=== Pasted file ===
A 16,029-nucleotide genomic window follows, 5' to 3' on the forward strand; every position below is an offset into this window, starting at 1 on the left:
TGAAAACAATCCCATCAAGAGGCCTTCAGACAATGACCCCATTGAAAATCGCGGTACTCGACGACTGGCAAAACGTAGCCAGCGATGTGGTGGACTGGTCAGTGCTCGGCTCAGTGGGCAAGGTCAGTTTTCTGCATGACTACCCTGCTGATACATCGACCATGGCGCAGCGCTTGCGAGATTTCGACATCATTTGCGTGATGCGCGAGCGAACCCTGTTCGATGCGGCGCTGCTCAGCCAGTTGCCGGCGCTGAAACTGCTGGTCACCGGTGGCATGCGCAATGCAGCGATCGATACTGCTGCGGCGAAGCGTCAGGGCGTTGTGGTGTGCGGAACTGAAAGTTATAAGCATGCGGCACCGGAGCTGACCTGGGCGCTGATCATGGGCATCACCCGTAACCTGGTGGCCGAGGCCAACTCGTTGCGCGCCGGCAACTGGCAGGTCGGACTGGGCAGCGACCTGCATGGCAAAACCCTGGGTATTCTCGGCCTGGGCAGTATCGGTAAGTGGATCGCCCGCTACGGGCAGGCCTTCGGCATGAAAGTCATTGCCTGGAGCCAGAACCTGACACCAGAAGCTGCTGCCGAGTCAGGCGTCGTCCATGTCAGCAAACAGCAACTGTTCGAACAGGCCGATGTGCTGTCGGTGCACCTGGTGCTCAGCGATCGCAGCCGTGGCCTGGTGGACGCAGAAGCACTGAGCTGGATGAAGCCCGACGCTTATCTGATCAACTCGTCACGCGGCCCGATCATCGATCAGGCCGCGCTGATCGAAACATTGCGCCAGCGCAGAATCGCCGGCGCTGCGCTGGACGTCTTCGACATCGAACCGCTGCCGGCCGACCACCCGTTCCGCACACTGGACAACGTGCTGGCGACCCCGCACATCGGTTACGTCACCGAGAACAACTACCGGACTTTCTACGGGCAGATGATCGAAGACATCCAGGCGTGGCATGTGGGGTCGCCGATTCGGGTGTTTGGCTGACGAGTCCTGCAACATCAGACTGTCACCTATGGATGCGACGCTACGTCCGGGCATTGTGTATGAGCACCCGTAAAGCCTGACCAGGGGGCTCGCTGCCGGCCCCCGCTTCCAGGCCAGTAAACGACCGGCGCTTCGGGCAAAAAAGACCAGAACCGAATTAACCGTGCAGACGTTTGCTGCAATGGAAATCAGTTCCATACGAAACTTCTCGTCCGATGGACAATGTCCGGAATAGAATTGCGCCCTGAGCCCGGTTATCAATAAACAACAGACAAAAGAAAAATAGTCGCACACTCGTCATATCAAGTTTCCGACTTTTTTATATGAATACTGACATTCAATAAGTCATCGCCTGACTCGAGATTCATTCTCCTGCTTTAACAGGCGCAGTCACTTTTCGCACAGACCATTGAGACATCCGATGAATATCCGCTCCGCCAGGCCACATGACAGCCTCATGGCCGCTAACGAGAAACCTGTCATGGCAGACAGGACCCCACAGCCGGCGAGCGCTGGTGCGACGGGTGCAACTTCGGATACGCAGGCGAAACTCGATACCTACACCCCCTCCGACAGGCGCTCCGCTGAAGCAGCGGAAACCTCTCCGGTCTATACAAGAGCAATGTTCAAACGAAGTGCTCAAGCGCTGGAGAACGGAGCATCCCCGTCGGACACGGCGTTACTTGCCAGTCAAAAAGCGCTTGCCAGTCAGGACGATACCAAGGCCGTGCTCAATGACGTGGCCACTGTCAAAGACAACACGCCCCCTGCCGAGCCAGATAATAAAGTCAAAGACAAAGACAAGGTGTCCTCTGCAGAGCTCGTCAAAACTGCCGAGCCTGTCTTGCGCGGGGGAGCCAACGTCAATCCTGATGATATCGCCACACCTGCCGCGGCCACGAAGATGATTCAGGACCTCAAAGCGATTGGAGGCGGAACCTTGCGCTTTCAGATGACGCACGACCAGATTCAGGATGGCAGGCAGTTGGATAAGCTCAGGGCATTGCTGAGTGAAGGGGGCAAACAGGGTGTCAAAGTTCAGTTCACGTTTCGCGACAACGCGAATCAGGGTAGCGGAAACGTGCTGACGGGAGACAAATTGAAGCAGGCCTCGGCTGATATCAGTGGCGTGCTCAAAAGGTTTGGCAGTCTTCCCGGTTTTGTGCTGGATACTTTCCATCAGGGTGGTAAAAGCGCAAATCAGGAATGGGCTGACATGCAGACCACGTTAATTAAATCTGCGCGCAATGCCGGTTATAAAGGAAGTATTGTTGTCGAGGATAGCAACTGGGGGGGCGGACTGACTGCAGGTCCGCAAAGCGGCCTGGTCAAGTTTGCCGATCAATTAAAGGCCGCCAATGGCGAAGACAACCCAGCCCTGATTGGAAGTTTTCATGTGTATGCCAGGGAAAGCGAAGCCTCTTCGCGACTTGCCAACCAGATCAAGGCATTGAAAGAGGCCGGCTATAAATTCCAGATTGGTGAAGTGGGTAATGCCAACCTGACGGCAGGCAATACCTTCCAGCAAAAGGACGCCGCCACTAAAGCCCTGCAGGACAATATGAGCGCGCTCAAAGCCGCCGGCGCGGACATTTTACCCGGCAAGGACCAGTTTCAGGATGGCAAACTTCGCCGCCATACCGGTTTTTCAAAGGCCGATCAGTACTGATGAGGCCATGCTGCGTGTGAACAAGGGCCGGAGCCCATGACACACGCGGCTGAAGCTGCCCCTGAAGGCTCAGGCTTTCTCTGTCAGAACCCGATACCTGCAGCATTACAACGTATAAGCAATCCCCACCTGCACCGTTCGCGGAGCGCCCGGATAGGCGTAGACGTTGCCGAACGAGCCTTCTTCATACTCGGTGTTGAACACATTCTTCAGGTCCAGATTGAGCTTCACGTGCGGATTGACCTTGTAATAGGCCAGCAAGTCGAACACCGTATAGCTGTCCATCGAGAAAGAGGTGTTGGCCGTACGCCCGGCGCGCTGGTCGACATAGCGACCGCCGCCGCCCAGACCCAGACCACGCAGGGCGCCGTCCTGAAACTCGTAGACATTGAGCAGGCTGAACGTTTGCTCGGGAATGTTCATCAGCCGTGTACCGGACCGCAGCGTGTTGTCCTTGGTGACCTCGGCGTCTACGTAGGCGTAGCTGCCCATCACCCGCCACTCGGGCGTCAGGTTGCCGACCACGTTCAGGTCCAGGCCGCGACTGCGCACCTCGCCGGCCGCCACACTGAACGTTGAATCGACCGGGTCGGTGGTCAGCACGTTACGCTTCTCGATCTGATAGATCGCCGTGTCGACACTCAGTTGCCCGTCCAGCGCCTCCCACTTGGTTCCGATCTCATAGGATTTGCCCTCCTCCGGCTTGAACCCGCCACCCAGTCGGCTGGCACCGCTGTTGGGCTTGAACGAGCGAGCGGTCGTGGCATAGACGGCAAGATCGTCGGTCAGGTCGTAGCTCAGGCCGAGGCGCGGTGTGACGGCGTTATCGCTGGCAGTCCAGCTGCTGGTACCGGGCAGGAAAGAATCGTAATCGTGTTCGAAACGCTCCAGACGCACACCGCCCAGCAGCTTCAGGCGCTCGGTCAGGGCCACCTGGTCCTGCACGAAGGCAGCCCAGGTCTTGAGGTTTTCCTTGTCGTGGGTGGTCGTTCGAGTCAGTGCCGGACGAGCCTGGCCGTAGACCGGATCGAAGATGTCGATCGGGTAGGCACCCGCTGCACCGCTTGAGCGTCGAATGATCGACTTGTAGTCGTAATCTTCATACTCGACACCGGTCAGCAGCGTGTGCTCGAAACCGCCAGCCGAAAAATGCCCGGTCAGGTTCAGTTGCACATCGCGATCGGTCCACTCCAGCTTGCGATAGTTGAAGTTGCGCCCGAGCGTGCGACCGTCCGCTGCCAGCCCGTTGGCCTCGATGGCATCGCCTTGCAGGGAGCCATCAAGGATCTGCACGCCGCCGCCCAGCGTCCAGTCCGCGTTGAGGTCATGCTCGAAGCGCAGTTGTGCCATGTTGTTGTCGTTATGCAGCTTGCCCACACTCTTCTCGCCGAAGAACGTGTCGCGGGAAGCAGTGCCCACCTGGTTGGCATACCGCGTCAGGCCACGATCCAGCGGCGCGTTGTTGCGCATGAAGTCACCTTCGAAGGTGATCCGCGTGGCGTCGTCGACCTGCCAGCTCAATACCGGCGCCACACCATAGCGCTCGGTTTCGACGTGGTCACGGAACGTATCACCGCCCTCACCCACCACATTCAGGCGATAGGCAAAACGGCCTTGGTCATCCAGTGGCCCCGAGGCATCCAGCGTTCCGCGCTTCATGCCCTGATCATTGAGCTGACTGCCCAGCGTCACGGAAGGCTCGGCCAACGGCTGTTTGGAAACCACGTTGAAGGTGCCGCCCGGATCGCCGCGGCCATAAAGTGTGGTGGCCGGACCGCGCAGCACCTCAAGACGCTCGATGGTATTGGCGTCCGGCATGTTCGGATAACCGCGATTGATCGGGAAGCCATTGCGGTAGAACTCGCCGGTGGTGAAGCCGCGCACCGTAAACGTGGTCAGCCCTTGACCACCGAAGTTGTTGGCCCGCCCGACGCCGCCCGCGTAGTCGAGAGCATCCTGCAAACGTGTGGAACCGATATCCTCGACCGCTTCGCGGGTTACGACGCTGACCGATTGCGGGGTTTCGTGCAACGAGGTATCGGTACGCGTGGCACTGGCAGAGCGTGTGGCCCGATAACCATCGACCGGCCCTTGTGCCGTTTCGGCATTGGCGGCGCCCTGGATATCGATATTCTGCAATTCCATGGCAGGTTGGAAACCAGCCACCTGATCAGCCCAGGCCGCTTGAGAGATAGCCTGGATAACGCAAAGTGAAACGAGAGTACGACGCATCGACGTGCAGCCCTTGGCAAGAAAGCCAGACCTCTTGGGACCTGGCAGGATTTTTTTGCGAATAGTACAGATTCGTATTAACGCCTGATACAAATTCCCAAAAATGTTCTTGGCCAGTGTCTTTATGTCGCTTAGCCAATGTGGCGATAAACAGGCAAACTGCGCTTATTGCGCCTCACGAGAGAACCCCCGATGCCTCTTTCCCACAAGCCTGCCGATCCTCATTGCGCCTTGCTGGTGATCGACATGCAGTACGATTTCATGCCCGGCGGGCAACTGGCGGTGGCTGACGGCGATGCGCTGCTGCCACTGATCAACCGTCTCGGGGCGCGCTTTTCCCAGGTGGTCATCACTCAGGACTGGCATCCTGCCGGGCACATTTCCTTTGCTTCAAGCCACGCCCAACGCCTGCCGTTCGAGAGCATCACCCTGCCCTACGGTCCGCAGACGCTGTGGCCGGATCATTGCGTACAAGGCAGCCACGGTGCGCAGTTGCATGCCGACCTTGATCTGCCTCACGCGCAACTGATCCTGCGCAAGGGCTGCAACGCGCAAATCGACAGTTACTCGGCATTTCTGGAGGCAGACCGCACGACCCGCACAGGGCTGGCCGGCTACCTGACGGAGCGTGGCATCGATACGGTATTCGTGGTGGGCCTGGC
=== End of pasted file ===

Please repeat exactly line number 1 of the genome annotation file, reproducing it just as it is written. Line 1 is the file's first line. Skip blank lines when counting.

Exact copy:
A 16,029-nucleotide genomic window follows, 5' to 3' on the forward strand; every position below is an offset into this window, starting at 1 on the left: